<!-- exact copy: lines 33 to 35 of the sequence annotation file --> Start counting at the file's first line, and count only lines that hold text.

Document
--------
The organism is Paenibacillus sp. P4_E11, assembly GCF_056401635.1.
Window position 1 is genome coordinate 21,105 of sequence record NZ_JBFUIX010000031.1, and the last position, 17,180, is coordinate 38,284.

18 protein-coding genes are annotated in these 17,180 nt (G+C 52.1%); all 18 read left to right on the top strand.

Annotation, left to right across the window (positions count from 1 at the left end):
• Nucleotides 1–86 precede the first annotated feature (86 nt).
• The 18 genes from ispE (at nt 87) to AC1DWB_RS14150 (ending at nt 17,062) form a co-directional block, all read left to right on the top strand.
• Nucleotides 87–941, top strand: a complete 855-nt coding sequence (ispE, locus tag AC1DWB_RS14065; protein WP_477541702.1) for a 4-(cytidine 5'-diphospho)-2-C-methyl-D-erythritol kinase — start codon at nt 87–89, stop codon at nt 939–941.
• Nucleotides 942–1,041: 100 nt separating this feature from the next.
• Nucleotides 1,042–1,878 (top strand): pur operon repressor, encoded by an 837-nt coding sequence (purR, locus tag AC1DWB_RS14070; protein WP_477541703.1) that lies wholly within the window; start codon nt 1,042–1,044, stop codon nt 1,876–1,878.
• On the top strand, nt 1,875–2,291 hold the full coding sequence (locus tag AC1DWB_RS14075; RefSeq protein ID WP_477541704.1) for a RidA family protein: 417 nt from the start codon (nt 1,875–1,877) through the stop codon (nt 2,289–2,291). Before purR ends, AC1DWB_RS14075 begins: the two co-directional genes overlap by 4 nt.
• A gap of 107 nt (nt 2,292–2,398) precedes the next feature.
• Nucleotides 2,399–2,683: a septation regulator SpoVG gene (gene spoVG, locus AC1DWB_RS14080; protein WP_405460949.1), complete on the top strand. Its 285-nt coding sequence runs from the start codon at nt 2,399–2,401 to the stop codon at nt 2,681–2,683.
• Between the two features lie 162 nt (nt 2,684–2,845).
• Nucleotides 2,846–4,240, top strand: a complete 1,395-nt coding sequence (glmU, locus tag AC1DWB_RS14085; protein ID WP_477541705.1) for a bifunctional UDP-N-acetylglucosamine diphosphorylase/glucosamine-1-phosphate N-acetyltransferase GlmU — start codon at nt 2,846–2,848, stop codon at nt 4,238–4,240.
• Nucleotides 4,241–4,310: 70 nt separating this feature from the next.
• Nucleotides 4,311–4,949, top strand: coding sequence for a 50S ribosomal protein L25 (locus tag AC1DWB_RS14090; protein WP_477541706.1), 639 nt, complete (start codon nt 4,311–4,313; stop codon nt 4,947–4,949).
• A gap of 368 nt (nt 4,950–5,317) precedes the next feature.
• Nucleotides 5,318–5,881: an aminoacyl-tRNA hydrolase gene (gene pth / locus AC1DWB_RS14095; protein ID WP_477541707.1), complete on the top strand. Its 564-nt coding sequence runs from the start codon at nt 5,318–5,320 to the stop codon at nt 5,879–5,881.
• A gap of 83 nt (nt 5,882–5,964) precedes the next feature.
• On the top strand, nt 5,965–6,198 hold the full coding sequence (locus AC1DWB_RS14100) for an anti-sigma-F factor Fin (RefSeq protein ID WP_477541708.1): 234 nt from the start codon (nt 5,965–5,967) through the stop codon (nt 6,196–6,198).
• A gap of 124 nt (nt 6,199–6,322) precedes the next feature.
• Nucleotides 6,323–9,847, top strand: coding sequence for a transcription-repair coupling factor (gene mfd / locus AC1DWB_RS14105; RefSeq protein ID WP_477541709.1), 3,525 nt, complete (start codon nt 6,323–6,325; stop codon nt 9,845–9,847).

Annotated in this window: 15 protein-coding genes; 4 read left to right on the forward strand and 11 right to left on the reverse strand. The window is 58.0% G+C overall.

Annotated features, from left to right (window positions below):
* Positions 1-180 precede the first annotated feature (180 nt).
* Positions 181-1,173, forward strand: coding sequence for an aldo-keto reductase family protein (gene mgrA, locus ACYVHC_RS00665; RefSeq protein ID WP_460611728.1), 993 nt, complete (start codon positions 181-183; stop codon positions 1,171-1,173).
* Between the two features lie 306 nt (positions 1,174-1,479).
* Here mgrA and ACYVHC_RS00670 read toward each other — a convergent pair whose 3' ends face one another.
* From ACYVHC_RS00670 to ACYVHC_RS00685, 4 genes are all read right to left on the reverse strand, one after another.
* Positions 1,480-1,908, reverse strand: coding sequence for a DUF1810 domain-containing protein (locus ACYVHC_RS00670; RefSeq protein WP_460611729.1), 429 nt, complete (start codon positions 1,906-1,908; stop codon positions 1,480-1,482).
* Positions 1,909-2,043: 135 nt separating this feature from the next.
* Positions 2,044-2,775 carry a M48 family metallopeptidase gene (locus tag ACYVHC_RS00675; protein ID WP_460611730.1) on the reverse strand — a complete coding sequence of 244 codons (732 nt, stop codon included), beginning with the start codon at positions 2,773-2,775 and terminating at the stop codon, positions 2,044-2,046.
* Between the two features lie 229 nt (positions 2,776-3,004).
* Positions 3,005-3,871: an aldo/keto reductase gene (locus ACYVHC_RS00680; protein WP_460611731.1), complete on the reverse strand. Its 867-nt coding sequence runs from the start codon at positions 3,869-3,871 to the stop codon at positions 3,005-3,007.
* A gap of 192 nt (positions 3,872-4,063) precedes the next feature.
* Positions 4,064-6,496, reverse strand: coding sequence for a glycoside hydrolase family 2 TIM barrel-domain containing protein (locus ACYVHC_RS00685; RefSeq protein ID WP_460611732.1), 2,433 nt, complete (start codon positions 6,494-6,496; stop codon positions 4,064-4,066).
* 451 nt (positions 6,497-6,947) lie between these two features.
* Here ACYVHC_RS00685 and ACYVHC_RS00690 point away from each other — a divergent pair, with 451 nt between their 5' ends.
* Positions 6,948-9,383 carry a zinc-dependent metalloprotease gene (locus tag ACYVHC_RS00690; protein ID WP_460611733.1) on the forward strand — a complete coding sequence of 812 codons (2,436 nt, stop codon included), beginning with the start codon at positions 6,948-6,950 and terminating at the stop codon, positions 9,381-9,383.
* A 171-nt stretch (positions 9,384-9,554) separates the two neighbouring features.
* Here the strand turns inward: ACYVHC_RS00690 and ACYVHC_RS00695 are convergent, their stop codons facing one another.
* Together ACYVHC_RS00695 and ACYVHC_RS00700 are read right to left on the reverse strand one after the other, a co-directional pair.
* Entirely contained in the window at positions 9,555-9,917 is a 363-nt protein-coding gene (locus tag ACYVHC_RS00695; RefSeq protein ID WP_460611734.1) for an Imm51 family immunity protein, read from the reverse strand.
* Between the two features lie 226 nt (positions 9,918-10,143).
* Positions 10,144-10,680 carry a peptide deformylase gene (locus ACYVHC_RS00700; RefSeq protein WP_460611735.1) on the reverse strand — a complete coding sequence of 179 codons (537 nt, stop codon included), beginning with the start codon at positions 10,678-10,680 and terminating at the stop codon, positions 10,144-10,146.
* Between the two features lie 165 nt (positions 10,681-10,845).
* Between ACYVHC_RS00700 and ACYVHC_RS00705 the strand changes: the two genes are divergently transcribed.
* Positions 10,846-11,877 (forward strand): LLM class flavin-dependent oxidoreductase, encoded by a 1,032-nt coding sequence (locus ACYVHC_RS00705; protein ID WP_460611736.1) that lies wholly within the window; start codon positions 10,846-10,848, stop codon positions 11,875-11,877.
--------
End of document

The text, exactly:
* Between the two features lie 229 nt (positions 2,776-3,004).
* Positions 3,005-3,871: an aldo/keto reductase gene (locus ACYVHC_RS00680; protein WP_460611731.1), complete on the reverse strand. Its 867-nt coding sequence runs from the start codon at positions 3,869-3,871 to the stop codon at positions 3,005-3,007.
* A gap of 192 nt (positions 3,872-4,063) precedes the next feature.